New Delhi, May 23 (IANS) “To find yourself, you must become the other,” That’s the message of the latest adaptation of William Shakespeare’s “As You Like it” by noted theatre and film artist Rajat Kapoor, who feels that the trick to understanding the Bard is through watching the unconventional versions.
The interesting twist of clowning in his play “I Don’t Like It. As You Like it”, absolutely dazzled the audiences at the Kamani Auditorium here because of its perfectly timed comedy and phenomenal dramatics.
A troupe of clowns attempts to mount “As You Like It” under a tyrannical director, Popo. The gender-based scuffles amongst the cast merge with the original play’s love treatment. And this issue, for obvious reasons, generates a special interest among the audiences today.
“The play is about gender so I thought it would be interesting to have this conversation about what it is like to be a woman and what it is like to be a man,” Kapoor told IANS.
Commenting on Popo’s authoritative manner of directing the cast, he said: “Playing on a clown cliche that the director is the boss, we call him bossy. In the sense of his vision he is definitely the boss. Be it films or plays, he is the creative boss not an authority.”
“You need to push them (actors) in a certain way. Creativity happens when people are free in their mind not when they are scared. They do well in an atmosphere where they are free to create”.
“Direction is more about love, not aggression or authority. Sometimes, I have felt that kind of a hierarchy as an actor and I hate those films. It has happened a couple of times and I hated that experience, I hate those directors who try to be bigger than Jesus. That is a terrible way of being. I hate arrogant people so it was not enjoyable.”
“People should trust each other deeply especially in a process like clowning, when we go without a script and improvise everyday to come to this.”
“The feeling that it’s okay to take your pants off and be naked requires trust. For me as a director, it was very important that the atmosphere of trust is created between me and them and also among themselves.
Containing concentric love circles, the play enhances the comic effect of the original, keeping alive the aspect of cross-dressing that allowed Shakespeare to explore the fluidity of gender.
Women in the play decide to take male parts and vice versa, to which one of the characters says: “As if the play wasn’t confusing enough.”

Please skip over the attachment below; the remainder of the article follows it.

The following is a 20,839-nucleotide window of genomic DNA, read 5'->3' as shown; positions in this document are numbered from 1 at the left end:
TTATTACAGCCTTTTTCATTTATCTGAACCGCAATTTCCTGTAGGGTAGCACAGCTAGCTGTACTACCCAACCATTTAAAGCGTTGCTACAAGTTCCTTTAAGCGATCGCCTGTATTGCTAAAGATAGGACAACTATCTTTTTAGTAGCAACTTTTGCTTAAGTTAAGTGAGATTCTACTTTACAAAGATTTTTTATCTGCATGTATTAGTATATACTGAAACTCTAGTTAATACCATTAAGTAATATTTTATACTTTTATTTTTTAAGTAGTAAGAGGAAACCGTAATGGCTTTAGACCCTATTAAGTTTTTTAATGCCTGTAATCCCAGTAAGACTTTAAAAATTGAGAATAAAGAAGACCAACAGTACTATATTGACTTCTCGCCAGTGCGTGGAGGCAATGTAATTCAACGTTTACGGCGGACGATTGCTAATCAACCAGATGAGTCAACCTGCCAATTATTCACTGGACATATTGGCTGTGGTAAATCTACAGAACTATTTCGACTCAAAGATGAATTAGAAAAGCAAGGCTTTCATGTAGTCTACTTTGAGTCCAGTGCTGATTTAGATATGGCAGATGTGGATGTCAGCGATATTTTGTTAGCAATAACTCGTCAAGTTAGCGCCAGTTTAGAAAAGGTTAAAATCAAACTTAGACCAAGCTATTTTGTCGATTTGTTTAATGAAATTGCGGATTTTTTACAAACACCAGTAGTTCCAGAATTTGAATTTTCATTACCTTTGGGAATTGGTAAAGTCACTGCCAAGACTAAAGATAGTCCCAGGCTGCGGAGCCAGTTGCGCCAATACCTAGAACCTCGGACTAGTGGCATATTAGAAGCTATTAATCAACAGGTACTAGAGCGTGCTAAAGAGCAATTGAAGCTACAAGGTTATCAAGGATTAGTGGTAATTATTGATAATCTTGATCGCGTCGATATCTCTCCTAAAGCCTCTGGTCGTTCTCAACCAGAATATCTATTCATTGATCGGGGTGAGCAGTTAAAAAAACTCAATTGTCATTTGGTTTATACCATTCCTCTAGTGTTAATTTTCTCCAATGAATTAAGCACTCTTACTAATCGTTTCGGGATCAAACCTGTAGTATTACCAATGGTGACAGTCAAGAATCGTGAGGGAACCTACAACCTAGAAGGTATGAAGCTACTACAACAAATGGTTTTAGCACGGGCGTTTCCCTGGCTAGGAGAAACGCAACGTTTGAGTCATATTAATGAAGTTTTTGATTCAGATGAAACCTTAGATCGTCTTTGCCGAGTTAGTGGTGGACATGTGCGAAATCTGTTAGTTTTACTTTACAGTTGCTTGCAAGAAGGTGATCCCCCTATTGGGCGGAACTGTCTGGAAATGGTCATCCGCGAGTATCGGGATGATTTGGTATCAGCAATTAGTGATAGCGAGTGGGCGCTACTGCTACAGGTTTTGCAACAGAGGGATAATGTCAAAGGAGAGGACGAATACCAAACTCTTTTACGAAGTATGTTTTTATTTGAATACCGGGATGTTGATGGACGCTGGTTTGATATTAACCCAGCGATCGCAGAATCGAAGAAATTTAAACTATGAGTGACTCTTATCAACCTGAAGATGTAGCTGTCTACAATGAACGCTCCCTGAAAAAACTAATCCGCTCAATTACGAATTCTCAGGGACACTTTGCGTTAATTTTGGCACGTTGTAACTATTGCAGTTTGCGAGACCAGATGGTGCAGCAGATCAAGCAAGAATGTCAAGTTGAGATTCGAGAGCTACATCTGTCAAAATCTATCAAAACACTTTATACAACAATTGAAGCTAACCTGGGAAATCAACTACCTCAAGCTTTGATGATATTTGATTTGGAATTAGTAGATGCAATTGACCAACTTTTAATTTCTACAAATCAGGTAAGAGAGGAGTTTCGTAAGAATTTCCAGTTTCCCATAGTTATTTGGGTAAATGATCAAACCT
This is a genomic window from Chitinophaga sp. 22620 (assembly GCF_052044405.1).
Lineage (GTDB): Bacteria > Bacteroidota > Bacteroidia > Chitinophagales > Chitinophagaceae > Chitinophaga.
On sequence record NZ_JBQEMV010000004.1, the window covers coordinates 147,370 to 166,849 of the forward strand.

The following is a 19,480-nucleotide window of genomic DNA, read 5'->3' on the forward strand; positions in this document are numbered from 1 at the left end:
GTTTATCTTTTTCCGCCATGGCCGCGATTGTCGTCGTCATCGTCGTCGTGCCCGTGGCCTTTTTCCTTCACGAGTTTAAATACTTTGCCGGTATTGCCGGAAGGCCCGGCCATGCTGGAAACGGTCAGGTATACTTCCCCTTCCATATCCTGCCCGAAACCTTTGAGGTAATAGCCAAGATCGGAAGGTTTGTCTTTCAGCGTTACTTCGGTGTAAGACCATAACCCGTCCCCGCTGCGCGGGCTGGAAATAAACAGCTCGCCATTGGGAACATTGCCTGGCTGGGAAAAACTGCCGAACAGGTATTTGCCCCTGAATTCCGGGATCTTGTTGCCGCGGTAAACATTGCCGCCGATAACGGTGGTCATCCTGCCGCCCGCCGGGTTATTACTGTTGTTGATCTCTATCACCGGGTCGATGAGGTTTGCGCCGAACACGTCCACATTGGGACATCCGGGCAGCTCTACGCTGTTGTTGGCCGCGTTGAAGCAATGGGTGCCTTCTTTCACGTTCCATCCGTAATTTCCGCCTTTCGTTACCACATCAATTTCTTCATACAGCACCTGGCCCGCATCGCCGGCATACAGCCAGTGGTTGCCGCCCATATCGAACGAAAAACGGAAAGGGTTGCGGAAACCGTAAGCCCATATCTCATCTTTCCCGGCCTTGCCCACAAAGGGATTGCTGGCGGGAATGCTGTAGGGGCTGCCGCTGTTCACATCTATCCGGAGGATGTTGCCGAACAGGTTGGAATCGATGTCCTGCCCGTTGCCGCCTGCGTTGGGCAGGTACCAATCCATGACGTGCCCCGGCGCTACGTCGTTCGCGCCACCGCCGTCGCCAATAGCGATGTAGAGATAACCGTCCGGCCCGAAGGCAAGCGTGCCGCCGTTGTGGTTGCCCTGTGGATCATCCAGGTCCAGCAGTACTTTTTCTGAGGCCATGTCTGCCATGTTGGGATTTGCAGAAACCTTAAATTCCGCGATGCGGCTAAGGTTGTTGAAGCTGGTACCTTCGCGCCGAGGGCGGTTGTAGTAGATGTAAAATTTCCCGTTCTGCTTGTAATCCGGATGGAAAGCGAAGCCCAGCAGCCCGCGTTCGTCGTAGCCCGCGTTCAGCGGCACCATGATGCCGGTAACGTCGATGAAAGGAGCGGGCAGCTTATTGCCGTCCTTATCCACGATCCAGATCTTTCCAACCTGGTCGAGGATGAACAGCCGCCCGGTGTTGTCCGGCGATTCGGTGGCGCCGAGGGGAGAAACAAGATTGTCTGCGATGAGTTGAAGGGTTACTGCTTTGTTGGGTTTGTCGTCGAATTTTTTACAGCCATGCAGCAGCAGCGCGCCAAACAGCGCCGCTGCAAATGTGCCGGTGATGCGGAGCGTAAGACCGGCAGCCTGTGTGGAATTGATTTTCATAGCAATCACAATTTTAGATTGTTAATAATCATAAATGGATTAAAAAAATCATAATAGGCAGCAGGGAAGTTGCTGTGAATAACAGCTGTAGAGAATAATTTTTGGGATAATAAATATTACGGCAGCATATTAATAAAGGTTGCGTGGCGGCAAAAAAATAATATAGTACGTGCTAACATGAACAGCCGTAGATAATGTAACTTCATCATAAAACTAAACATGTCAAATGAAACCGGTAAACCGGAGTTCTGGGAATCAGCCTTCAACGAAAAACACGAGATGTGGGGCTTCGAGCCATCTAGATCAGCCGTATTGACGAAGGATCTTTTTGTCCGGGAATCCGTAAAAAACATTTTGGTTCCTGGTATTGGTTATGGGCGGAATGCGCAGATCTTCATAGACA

Thus, the character of Rosalind essentially continues to be played by a woman but, because the person eventually becoming Rosalind is actually playing a man, the element of cross dressing and role-playing is enhanced.
Little confusing to imagine but viewing the play offers entertainment as well as comprehensibility of all the role-playing that happens on stage.
Because of its amusing dialogues, and the gibberish accents coming from the sweet, adorable clowns who keep getting into jocular scuffles, the element of comedy remains alive.
“Everything is possible with a Shakespearean play. The gibberish accent came up in “C For Clown” which was my first clowns’ play. In trying to discover how clowns talk, we came across this idea which is a nonsensical language and still makes sense,” Kapoor said.
“Clowns can’t talk like you and me. They needed a special language and I thought it would be nice to have a clown move from gibberish to shakespearean text,” he explained.
“Clowning is an idea that I have been doing for last 15 years.”
“This is my fifth play with clowns. There must be some influence of this element. If I go into psychoanalysis, I will find out why,” the director said jokingly, adding: “Chaplin is a big influence but I am not sure if I am into clowning because of that. We don’t know why we do what we do, but we do.”
Kapoor expressed his immense appreciation for Shakespeare, saying: “What he did was he touched the depth of human emotions in an incredible way that has not been matched in 400 years.”
“Shifting or bringing Shakespeare from one era to the other is desirable as an artist. You can’t do Shakespeare the way it was written. It was written for a different set of people, another country, another time, and I hate watching a Shakespearean play in a conventional way. I can’t stand five minutes of it.”
One thing is for sure: As the clowns, despite their fears and doubts manage to put up their show and discover something new about themselves and about each other, so did many in the audience after watching “I Don’t Like It. As You Like it”.
(Mudita Girotra can be contacted at firstname.lastname@example.org)